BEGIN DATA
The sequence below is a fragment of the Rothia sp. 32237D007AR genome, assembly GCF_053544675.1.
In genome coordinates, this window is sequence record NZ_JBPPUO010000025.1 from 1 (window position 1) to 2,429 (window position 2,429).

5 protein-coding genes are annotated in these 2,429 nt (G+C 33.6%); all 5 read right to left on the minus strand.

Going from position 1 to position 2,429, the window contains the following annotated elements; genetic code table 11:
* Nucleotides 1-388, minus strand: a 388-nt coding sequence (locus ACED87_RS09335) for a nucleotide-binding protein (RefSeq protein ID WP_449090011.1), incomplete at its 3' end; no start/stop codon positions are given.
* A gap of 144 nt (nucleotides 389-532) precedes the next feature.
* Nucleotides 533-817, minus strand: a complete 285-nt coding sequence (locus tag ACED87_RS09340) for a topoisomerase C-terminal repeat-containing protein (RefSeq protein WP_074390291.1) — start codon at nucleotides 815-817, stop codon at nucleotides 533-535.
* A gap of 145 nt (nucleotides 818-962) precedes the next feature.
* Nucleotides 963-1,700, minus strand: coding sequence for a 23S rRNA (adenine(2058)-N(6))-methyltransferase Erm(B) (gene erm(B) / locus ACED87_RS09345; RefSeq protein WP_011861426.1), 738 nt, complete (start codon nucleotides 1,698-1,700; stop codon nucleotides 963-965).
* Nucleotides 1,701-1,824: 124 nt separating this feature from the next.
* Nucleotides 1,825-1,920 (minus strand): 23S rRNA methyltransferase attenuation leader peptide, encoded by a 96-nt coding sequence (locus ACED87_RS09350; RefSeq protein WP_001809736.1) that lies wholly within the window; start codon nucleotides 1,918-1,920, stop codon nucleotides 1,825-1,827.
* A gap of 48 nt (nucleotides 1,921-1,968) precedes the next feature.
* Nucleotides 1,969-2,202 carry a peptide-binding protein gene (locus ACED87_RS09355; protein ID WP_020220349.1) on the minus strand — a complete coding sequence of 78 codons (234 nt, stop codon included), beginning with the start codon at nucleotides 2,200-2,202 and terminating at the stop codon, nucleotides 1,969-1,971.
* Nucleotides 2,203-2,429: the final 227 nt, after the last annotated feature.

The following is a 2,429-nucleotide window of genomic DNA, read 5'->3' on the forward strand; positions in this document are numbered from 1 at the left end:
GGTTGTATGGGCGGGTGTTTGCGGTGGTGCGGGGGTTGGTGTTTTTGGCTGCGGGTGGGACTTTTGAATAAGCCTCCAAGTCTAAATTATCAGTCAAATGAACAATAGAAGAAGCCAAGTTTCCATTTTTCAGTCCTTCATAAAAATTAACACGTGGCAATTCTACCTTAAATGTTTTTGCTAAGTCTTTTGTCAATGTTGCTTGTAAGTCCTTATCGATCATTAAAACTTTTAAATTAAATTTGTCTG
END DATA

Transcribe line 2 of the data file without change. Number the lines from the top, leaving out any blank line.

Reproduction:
In genome coordinates, this window is sequence record NZ_JBPPUO010000025.1 from 1 (window position 1) to 2,429 (window position 2,429).